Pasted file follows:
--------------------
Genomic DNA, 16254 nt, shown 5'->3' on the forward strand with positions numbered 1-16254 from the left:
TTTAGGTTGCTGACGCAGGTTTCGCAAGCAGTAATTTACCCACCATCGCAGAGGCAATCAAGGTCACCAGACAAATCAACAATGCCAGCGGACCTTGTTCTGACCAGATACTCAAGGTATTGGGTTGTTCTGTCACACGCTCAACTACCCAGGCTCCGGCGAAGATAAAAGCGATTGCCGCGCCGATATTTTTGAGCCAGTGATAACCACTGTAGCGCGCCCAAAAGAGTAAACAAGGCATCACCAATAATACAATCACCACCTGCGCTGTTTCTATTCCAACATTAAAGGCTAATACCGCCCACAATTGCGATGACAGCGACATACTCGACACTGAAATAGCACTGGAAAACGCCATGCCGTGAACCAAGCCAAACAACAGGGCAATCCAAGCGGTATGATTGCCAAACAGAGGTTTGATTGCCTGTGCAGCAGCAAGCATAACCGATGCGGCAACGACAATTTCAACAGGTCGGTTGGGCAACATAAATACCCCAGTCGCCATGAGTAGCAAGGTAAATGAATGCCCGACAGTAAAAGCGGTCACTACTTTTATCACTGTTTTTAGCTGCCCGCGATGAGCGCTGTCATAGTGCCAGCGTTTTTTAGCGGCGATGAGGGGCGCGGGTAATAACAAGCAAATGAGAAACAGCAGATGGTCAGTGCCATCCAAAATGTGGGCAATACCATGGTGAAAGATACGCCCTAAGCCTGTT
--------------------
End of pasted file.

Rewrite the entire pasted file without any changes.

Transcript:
Genomic DNA, 16254 nt, shown 5'->3' on the forward strand with positions numbered 1-16254 from the left:
TTTAGGTTGCTGACGCAGGTTTCGCAAGCAGTAATTTACCCACCATCGCAGAGGCAATCAAGGTCACCAGACAAATCAACAATGCCAGCGGACCTTGTTCTGACCAGATACTCAAGGTATTGGGTTGTTCTGTCACACGCTCAACTACCCAGGCTCCGGCGAAGATAAAAGCGATTGCCGCGCCGATATTTTTGAGCCAGTGATAACCACTGTAGCGCGCCCAAAAGAGTAAACAAGGCATCACCAATAATACAATCACCACCTGCGCTGTTTCTATTCCAACATTAAAGGCTAATACCGCCCACAATTGCGATGACAGCGACATACTCGACACTGAAATAGCACTGGAAAACGCCATGCCGTGAACCAAGCCAAACAACAGGGCAATCCAAGCGGTATGATTGCCAAACAGAGGTTTGATTGCCTGTGCAGCAGCAAGCATAACCGATGCGGCAACGACAATTTCAACAGGTCGGTTGGGCAACATAAATACCCCAGTCGCCATGAGTAGCAAGGTAAATGAATGCCCGACAGTAAAAGCGGTCACTACTTTTATCACTGTTTTTAGCTGCCCGCGATGAGCGCTGTCATAGTGCCAGCGTTTTTTAGCGGCGATGAGGGGCGCGGGTAATAACAAGCAAATGAGAAACAGCAGATGGTCAGTGCCATCCAAAATGTGGGCAATACCATGGTGAAAGATACGCCCTAAGCCTGTT